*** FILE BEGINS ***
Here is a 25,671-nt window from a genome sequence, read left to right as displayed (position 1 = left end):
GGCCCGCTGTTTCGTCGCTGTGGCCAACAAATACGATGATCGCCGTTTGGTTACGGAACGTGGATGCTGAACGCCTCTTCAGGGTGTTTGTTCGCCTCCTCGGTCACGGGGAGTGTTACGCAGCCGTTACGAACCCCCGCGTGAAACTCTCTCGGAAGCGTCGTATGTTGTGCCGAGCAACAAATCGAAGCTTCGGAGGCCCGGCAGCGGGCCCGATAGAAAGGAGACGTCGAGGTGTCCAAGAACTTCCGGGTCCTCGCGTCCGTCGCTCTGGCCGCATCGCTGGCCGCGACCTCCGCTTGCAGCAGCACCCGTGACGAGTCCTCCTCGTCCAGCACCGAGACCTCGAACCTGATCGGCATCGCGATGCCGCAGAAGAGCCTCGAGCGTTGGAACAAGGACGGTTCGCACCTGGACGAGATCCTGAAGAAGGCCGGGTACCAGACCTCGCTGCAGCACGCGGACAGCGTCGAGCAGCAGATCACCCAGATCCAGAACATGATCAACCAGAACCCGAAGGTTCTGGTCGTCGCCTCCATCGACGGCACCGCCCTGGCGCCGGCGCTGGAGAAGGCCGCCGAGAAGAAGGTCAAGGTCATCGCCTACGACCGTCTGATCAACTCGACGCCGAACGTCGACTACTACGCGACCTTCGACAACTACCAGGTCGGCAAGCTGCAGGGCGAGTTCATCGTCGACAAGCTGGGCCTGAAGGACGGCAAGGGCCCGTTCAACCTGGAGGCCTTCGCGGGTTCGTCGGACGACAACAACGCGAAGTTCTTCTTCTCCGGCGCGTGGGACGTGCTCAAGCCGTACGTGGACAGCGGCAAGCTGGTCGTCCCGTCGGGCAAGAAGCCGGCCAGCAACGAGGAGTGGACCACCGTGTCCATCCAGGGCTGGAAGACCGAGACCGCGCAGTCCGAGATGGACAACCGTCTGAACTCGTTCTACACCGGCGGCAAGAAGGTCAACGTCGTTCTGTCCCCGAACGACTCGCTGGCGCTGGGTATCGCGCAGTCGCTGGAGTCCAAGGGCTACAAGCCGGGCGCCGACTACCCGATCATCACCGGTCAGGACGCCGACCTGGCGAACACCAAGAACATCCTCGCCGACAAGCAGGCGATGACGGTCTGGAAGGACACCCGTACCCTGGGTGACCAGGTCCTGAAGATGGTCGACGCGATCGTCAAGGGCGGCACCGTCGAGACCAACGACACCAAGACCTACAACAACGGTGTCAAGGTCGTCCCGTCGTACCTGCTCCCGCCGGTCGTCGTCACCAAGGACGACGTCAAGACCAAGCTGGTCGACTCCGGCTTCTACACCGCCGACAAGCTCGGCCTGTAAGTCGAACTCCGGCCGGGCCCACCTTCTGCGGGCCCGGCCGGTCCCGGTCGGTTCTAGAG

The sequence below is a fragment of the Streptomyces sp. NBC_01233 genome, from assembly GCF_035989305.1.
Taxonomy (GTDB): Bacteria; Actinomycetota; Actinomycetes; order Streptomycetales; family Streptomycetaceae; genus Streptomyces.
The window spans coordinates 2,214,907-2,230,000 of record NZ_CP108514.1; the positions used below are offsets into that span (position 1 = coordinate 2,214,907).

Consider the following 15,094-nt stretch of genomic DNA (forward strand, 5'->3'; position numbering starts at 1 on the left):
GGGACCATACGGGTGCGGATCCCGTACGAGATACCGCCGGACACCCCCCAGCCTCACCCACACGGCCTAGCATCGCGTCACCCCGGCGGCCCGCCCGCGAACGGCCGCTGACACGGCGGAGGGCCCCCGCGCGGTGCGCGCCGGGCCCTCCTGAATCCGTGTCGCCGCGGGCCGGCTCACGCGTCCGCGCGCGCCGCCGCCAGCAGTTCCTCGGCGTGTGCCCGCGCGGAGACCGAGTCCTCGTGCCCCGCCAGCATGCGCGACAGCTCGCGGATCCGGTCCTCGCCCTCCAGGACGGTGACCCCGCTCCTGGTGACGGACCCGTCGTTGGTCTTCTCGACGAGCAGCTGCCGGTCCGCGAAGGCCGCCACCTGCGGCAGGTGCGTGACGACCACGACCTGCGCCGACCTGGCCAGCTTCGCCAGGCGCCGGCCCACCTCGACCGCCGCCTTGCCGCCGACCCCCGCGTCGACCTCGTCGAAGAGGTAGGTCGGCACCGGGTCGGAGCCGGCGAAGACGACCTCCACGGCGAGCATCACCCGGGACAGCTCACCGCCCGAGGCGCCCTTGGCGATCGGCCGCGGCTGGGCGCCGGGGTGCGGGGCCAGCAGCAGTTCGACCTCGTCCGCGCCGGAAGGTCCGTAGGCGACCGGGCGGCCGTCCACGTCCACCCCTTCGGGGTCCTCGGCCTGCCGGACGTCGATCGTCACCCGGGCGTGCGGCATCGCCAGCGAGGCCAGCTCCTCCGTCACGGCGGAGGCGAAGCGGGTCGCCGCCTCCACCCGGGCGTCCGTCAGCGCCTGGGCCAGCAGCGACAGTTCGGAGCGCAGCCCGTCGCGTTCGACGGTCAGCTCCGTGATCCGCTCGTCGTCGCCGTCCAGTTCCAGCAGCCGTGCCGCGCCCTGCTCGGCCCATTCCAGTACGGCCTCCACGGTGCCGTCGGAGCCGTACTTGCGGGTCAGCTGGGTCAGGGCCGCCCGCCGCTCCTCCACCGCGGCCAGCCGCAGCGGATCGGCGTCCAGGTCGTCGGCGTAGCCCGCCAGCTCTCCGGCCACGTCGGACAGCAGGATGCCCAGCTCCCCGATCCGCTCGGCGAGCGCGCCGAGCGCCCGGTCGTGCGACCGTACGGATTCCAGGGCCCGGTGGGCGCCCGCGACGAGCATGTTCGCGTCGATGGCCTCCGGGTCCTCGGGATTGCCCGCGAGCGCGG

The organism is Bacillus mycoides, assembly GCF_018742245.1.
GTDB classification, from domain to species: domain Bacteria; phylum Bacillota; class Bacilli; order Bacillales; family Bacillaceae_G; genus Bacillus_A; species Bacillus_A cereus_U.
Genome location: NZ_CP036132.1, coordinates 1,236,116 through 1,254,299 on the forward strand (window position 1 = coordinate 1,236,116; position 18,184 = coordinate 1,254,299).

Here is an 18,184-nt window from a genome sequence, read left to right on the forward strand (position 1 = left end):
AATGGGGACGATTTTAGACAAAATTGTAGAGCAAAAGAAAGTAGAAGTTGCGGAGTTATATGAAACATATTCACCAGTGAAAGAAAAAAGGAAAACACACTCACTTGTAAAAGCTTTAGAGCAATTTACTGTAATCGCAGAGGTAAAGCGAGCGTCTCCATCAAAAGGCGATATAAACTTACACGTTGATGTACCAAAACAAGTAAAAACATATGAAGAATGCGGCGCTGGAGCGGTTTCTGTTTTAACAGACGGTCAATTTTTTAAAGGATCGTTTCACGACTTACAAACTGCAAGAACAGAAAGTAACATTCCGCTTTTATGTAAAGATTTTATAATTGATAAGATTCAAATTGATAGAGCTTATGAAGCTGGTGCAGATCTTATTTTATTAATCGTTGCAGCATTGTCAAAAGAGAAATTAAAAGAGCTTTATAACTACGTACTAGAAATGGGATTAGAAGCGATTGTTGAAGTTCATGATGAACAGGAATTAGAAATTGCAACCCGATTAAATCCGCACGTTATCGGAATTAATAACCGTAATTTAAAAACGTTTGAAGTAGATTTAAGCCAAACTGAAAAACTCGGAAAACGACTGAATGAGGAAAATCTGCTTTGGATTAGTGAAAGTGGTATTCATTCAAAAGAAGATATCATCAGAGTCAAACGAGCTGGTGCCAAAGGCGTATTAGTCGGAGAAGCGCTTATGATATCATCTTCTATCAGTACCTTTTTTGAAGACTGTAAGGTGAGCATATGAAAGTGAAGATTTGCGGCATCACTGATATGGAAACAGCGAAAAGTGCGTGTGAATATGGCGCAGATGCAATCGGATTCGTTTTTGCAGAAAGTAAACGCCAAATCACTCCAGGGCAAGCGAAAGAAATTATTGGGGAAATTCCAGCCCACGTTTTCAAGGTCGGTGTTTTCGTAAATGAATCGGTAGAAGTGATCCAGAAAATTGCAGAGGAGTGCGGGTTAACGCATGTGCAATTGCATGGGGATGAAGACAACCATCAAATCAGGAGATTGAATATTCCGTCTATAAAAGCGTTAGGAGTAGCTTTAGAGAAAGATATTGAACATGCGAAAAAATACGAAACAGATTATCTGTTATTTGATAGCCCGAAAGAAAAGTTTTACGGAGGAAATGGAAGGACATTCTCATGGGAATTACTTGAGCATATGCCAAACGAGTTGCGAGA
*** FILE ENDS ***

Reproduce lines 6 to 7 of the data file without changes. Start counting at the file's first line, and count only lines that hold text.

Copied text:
Consider the following 15,094-nt stretch of genomic DNA (forward strand, 5'->3'; position numbering starts at 1 on the left):
GGGACCATACGGGTGCGGATCCCGTACGAGATACCGCCGGACACCCCCCAGCCTCACCCACACGGCCTAGCATCGCGTCACCCCGGCGGCCCGCCCGCGAACGGCCGCTGACACGGCGGAGGGCCCCCGCGCGGTGCGCGCCGGGCCCTCCTGAATCCGTGTCGCCGCGGGCCGGCTCACGCGTCCGCGCGCGCCGCCGCCAGCAGTTCCTCGGCGTGTGCCCGCGCGGAGACCGAGTCCTCGTGCCCCGCCAGCATGCGCGACAGCTCGCGGATCCGGTCCTCGCCCTCCAGGACGGTGACCCCGCTCCTGGTGACGGACCCGTCGTTGGTCTTCTCGACGAGCAGCTGCCGGTCCGCGAAGGCCGCCACCTGCGGCAGGTGCGTGACGACCACGACCTGCGCCGACCTGGCCAGCTTCGCCAGGCGCCGGCCCACCTCGACCGCCGCCTTGCCGCCGACCCCCGCGTCGACCTCGTCGAAGAGGTAGGTCGGCACCGGGTCGGAGCCGGCGAAGACGACCTCCACGGCGAGCATCACCCGGGACAGCTCACCGCCCGAGGCGCCCTTGGCGATCGGCCGCGGCTGGGCGCCGGGGTGCGGGGCCAGCAGCAGTTCGACCTCGTCCGCGCCGGAAGGTCCGTAGGCGACCGGGCGGCCGTCCACGTCCACCCCTTCGGGGTCCTCGGCCTGCCGGACGTCGATCGTCACCCGGGCGTGCGGCATCGCCAGCGAGGCCAGCTCCTCCGTCACGGCGGAGGCGAAGCGGGTCGCCGCCTCCACCCGGGCGTCCGTCAGCGCCTGGGCCAGCAGCGACAGTTCGGAGCGCAGCCCGTCGCGTTCGACGGTCAGCTCCGTGATCCGCTCGTCGTCGCCGTCCAGTTCCAGCAGCCGTGCCGCGCCCTGCTCGGCCCATTCCAGTACGGCCTCCACGGTGCCGTCGGAGCCGTACTTGCGGGTCAGCTGGGTCAGGGCCGCCCGCCGCTCCTCCACCGCGGCCAGCCGCAGCGGATCGGCGTCCAGGTCGTCGGCGTAGCCCGCCAGCTCTCCGGCCACGTCGGACAGCAGGATGCCCAGCTCCCCGATCCGCTCGGCGAGCGCGCCGAGCGCCCGGTCGTGCGACCGTACGGATTCCAGGGCCCGGTGGGCGCCCGCGACGAGCATGTTCGCGTCGATGGCCTCCGGGTCCTCGGGATTGCCCGCGAGCGCGG